By Charles Ngoma
The case of the gay couple that have decided to co-habit publicly in Malawi is interesting. Homosexuality in Malawi is a criminal offence and so it is in Zambia. Amnesty International publishes a world map where they colour red any country in which there are human rights abuses. Zambia is in red, not because of political prisoners but because it criminalises homosexuality.
Many developed countries no longer consider homosexuality as a criminal offence but consider this as a human rights issue. Africans tend to be conservative and traditional on this matter and many of the readers will find the practice ‘offensive’ and ‘barbaric.’ On top of this, Zambia, has declared itself a ‘christian nation.’ There is no doubt that once this issue is brought up, there will be many who will come up with an arms length of Biblical quotations in support of the ban against the practice.
Let me make it clear from the outset that I have no doubt in my mind that homosexuality is un-natural. Indeed I go further to say that its practice is morally wrong. But, what I question is whether it constitutes a criminal offence. There are at least three main questions that should be considered before an act or practice is made illegal.
First: Is it an offence to persons?
Second: Is it destructive to property?
Third: Is it an offence to the State, i.e. does it interfere with governance?
I may be mistaken, but nearly every good law must fall into one or more of theses categories. There are many things that are morally repugnant but they are not criminal offences because they fall outside these principles. Adultery is morally wrong and illegal and rightly so, because ‘another’ person is offended. So are slander, abortion and murder. Libel is an offence against a person by attacking his character. Theft is illegal too because it concerns property and persons. Treason is offence against the State. There are some illegal practices that one would not classify as immoral. For example, drink-driving and over-speeding, but there is a potential to harm another person.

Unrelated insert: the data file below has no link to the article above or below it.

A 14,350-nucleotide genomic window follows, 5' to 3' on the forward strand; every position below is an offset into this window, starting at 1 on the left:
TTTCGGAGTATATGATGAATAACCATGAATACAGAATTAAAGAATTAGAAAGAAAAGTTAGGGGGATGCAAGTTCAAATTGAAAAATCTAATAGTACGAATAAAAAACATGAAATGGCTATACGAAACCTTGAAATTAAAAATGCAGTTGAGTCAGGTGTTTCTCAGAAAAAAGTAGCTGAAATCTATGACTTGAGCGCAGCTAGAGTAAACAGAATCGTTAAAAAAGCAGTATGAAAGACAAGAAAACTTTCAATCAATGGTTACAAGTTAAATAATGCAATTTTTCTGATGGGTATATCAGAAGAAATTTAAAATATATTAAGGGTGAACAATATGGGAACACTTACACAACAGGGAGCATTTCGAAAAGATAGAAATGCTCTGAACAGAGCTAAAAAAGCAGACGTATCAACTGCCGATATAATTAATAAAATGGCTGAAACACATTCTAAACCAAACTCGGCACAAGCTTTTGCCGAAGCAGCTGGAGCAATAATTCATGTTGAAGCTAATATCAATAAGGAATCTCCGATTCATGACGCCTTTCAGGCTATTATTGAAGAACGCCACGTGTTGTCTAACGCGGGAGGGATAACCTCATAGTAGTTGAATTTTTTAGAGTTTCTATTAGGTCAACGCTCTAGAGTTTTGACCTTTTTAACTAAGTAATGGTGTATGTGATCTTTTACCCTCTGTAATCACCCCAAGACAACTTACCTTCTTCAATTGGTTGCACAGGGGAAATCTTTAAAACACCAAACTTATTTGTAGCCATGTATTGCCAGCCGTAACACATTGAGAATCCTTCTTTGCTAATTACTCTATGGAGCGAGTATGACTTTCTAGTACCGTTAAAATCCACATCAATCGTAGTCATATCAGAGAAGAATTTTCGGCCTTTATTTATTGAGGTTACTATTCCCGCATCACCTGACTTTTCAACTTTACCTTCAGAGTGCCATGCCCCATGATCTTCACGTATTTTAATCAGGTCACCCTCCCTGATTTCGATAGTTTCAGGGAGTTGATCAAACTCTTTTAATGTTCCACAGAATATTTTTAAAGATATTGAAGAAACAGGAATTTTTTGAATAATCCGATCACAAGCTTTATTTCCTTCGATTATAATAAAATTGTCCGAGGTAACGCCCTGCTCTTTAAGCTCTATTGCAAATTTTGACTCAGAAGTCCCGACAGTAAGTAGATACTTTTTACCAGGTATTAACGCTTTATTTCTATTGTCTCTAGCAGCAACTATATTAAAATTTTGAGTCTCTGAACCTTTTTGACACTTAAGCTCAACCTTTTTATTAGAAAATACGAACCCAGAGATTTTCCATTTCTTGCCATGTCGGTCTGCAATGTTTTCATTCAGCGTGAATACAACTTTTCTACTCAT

So, coming back to homosexuality, can it be classified as a criminal offence? The practice is arguably immoral but should the taxpayer’s money be spent on taking these people to court and incarcerating them in prison for something that they have no natural power to overcome on their own and is between mutually consenting adults? Wouldn’t resources be better spent to understand why people come to have this alternative sexual outlook? Homosexual practice is a moral issue that one has to answer to in their heart and before their Maker.
I do not think that the State should get involved in this. It may not be long before Zambia is in the world news again with another ‘comedy of errors’ trial, just like Malawi. In actual fact, it may be that the law enforcers in Zambia are casting a blind eye to this ‘breaking of the law’ going by the Vice President Rt. Hon. G. Kunda S.C.’s statement to the House of Parliament. Homosexual practice is rife in Zambia. Issues of sexual health are not adequately tackled if we hide our heads in the sand and pretend that this does not happen. There may be a case to revisit this archaic colonial law and expunge it from our statutes.